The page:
This month’s topic of interest: March 2016 Hover boards: Fun Toy or Dangerous Liability?
A New York family gave their two sons (the youngest son under 18, and the older one just 18) hoverboards this past Christmas. The term “hoverboard” is a bit of a misnomer, as they are actually motorized self-balancing scooters. It doesn’t matter that they don’t really hover, though, as everyone is calling them “hoverboards.”
As anybody could predict, the boys immediately took the toys out for a test run. The older son picked up speed (the hoverboards have a listed max speed of 6.2 miles per hour) and when they rounded a corner he ran head on into a woman who was walking by. The woman fell to the ground. The boys were scared and left the scene of the accident, but the local police caught up to them a couple of blocks away. At the time the officers took the hoverboards away and the parents had to come get the boys at the station. A few days later the cops came back to talk with the older brother because the woman was badly injured when he ran into her with the hoverboard.
Sadly, this story is not unique. With a new toy fad comes a flurry of new injuries. This past Christmas Florida nurses saw a surprising amount of patients with hoverboard related injuries. On December 30th a Jacksonville nurse saw 3 separate hoverboard accidents in a 12-hour shift. She said the most common injury (from speaking with other nurses) is from falling off the boards. “Anything hands free and relying on balance is bound to have injuries.” She said she has heard of up to 6 separate incidences in a single shift.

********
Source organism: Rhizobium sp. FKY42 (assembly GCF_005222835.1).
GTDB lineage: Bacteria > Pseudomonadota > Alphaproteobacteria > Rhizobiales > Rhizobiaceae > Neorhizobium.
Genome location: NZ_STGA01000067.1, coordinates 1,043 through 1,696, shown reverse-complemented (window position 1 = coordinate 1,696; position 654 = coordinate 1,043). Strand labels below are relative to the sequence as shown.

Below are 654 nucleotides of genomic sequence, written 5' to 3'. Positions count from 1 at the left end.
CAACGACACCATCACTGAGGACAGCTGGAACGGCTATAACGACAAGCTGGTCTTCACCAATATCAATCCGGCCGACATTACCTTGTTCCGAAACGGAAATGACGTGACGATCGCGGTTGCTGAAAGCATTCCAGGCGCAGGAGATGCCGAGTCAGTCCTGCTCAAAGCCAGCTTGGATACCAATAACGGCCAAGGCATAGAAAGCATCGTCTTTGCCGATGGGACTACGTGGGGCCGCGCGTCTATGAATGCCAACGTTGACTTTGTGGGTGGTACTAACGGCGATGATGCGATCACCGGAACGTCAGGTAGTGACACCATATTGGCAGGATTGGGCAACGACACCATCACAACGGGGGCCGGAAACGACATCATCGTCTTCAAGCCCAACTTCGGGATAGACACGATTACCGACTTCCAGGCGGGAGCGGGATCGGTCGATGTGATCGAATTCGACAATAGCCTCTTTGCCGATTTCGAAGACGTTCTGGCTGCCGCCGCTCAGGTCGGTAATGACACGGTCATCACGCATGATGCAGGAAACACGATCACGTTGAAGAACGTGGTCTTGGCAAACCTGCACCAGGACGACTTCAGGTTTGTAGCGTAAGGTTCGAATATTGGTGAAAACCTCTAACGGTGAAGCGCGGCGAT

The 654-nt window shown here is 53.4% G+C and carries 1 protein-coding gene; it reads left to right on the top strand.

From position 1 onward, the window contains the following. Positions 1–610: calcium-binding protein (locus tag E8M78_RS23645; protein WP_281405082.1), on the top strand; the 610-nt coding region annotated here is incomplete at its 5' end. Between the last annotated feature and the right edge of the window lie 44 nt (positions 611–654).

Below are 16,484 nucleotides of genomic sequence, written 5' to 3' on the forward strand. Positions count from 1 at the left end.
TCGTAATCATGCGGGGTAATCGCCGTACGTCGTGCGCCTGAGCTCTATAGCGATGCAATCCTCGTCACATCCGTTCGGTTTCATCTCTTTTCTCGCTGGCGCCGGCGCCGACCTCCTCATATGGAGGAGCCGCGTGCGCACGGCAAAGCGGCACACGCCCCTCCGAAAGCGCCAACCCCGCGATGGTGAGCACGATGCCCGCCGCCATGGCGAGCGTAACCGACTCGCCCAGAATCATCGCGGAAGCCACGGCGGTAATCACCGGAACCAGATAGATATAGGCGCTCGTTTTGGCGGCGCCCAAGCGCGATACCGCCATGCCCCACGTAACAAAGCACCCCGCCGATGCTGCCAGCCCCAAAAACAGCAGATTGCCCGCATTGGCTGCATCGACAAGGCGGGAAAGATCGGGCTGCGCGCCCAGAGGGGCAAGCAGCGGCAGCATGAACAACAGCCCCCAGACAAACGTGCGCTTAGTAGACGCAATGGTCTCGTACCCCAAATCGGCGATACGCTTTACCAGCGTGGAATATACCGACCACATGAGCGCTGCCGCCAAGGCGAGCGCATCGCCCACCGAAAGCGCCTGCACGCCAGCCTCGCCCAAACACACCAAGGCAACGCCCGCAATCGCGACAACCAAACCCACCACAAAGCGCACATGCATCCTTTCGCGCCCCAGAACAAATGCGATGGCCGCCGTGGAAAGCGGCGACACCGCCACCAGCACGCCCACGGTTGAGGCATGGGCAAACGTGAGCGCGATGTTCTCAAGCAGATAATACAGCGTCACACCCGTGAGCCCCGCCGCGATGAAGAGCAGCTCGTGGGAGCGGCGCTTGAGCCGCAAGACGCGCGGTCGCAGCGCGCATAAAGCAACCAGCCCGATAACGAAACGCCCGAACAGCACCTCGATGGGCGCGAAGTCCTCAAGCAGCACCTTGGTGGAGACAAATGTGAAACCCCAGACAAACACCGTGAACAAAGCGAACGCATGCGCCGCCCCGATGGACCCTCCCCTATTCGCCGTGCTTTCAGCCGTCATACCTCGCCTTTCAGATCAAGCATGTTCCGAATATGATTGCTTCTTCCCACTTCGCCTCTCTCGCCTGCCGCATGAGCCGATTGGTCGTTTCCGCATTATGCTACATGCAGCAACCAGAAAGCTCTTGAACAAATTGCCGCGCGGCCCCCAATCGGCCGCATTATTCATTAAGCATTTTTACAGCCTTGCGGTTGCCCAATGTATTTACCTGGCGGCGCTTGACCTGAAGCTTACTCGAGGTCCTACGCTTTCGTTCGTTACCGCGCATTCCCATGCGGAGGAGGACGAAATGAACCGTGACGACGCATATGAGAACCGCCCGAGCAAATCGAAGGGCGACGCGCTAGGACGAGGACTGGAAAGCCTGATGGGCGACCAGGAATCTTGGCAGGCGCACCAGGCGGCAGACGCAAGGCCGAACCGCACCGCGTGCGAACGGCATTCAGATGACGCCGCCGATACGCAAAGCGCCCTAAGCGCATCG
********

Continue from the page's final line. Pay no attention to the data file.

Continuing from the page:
While the hoverboard spills appear to be comical-consider the viral video of Mike Tyson this past Christmas-the accidents can be dangerous. A Clearwater man has racked up more than $100,000 in medical bills since he took a spill from one of the boards. He fell backwards while attempting to change directions, breaking his leg in several places, News-Press reported. U.S. Rep. Carlos Curbelo, R-Miami tried out his nephew’s board over Christmas weekend. He injured his arm and had to visit a local hospital. More than 70 reports of hoverboard-related injuries have been received by the U.S. Consumer Product Safety Commission (CPSC.)
If someone else ran into you with their hoverboard or otherwise caused damage to your property, you could have a negligence claim against the rider. If a person was speeding down a crowded sidewalk on a hoverboard, failed to read or follow directions concerning the use of hoverboards, or was riding a hoverboard where they are prohibited, they could be liable for any injuries they cause due to their recklessness or carelessness. If you’ve been injured on or by a hoverboard, you may want to consult with an experienced personal injury attorney about your case.